Lauretta Hannon: Coping with an abuser, a windbag and a cheater
by Lauretta Hannon
October 23, 2012 12:00 AM | 2069 views | 6 6 comments | 12 12 recommendations | email to a friend | print
Q: How should I behave at the funeral of a man who mentally, and at times physically, abused my sister for 40 years? Should I spit on his grave, create a scene, or even attend it? Or be there for the sister and keep quiet, even though all who are there know of his behavior?

A: Your job at the funeral is to support and love your sister. Period.

But that’s not to say that after the service you can’t go home and use his photo for target practice or craft a voodoo doll in his likeness.

In a sense this funeral marks the passing of her old life, so that opens the door to great possibilities going forward. Now that he is gone, focus on how to aid in your sister’s healing. She has a long row to hoe as she begins to examine her choices of the last four decades. She’s going to need you now more than ever, whether she says so or not.

***


Q: What is an appropriate reply to someone who makes a statement that is highly opinionated yet poorly informed?

A: First I consider the source. Then my response depends on my mood and the particular type of ignoramus I’m facing. Sometimes I’ll improv and have fun with it, letting just about anything pop out of my mouth. When the person is especially obnoxious I won’t dignify his remarks with a reply.

After years of trying to help these blowhards become more knowledgeable, I’ve realized that I’m not here to be a windbag whisperer. The ignorant remain that way because they refuse to listen. So now I don’t attempt to edify them.

However, in any situation you can always call forth that enduring nice-nasty Southern phrase and say, “Bless your heart.” That phrase is like the navy blazer in the closet: It’s always in season and goes with everything.

Perhaps the best way we can influence such folks is to work on our own intellectual, ethical and spiritual improvement. Maybe our efforts to become more learned will spark something in them when they eventually run out of hot air.

***


Q: I keep running into our town’s biggest vegetarian in my favorite hotdog house enjoying a foot-long. So do I call her a cheatatarian or keep my mouth shut?

A: Now, now. Everyone should be allowed a few harmless indiscretions. It’s good for the soul to have a bit of room to back slide. No one can be on the side of the angels all the time. For a question like this I turn to the supreme authority on such matters: the Irish writer Oscar Wilde.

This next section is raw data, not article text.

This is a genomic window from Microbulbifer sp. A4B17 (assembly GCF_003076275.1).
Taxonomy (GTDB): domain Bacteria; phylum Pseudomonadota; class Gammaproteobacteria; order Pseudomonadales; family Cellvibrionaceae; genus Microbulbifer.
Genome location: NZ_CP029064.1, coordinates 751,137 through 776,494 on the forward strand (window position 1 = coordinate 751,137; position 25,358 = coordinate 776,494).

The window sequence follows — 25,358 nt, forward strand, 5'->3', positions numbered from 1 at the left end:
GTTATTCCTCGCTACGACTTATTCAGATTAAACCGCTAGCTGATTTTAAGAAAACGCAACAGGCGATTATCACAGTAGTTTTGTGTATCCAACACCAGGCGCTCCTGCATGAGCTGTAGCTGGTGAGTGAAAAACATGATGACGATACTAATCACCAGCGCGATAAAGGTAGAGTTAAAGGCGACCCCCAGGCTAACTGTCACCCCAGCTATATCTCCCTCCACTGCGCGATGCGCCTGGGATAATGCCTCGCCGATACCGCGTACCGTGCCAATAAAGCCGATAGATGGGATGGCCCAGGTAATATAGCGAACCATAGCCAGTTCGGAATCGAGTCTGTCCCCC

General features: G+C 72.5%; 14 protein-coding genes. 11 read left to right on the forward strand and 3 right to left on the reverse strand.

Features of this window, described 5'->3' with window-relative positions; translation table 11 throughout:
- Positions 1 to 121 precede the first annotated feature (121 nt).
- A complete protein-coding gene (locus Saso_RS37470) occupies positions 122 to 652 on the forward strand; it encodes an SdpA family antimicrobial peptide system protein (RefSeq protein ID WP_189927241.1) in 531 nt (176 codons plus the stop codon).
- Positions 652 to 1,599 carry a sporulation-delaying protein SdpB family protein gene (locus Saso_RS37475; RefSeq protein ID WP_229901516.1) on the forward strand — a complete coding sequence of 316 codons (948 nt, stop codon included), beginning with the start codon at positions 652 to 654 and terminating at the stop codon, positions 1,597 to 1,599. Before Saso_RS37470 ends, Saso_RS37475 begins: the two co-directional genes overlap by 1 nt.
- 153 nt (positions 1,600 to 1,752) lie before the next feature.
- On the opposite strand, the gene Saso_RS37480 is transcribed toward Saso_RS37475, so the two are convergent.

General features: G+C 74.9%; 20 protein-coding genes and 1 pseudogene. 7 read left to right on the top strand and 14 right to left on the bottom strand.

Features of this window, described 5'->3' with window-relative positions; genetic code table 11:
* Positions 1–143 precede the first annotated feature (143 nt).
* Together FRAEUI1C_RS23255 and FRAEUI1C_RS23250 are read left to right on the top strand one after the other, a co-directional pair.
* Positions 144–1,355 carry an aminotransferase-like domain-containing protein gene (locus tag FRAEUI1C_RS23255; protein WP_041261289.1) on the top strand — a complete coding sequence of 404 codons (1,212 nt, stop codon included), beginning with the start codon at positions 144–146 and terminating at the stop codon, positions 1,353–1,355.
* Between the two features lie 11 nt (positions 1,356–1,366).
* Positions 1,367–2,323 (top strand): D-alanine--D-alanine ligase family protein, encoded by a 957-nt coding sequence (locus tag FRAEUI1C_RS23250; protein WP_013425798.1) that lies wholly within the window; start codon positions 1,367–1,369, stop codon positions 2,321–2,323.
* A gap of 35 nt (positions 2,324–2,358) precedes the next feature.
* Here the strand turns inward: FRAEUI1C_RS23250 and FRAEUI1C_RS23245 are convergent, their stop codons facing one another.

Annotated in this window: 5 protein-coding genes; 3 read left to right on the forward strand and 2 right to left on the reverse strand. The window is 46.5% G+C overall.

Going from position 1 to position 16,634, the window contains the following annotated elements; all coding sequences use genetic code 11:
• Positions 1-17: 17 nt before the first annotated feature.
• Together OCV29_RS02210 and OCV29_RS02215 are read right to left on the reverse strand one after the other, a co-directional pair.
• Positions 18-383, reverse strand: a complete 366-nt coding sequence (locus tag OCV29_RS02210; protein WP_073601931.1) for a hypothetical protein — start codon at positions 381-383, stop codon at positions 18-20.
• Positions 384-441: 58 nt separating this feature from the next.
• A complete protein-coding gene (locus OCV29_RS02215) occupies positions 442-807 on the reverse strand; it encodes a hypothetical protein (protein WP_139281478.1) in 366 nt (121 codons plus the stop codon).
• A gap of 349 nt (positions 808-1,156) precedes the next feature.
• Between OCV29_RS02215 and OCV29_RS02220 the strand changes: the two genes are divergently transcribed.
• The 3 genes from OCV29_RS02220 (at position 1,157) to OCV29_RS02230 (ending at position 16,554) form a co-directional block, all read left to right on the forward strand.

“The only way to get rid of a temptation is to yield to it,” he explains.

In the spirit of full disclosure, I confess that I’m a bad vegetarian as well. So if you spy a mound of bacon on my plate at the Waffle House, I ask that you respond as you do when you run into your friends from the First Baptist Church at the liquor store: Just keep it to yourself.



Send your questions to notyourgrannysadvice@gmail.com.

Lauretta Hannon, a resident of Powder Springs, is the bestselling author of The Cracker Queen—A Memoir of a Jagged, Joyful Life and a keynote speaker. Visit her at www.thecrackerqueen.com.
Comments
(6)
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Kalin Thomas
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October 25, 2012
I love these answers, Lauretta!

A fan from the Atlanta Writer's Club
Crystal R.
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October 23, 2012
Great answers!!! Once again !!!!
Lauretta Hannon
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October 24, 2012
Thanks so much, Crystal! I appreciate everyone's comments here.
Susan S.
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October 23, 2012
All three answers today gave me insight into situations I've encountered in some way. I feel like I can properly detatch from the emotions, and now give a response that will be helpful in the long run. Wow, and I love the playful, relaxed way one can "do the right thing."
Jessica Nettles
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October 23, 2012
The first question and answer were especially good. I encountered a similar situation when my ex-husband became fatally ill a few years ago. I held a lot of hurt and animosity toward this man because of how he had treated me and my children. I had to put away all of that to be there for my children. He was a jerk, but he was also their father. It was difficult, but I'm so glad I let go of all that. It allowed me to support my kids. The people who knew the real story of this man knew the truth of the matter, and that was enough.

One day, maybe I'll tell you the story of the M&Ms at his wake. It's a very *special* story that you'd appreciate, Lauretta.
Lauretta Hannon
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October 24, 2012
I look forward to hearing the M&M story!
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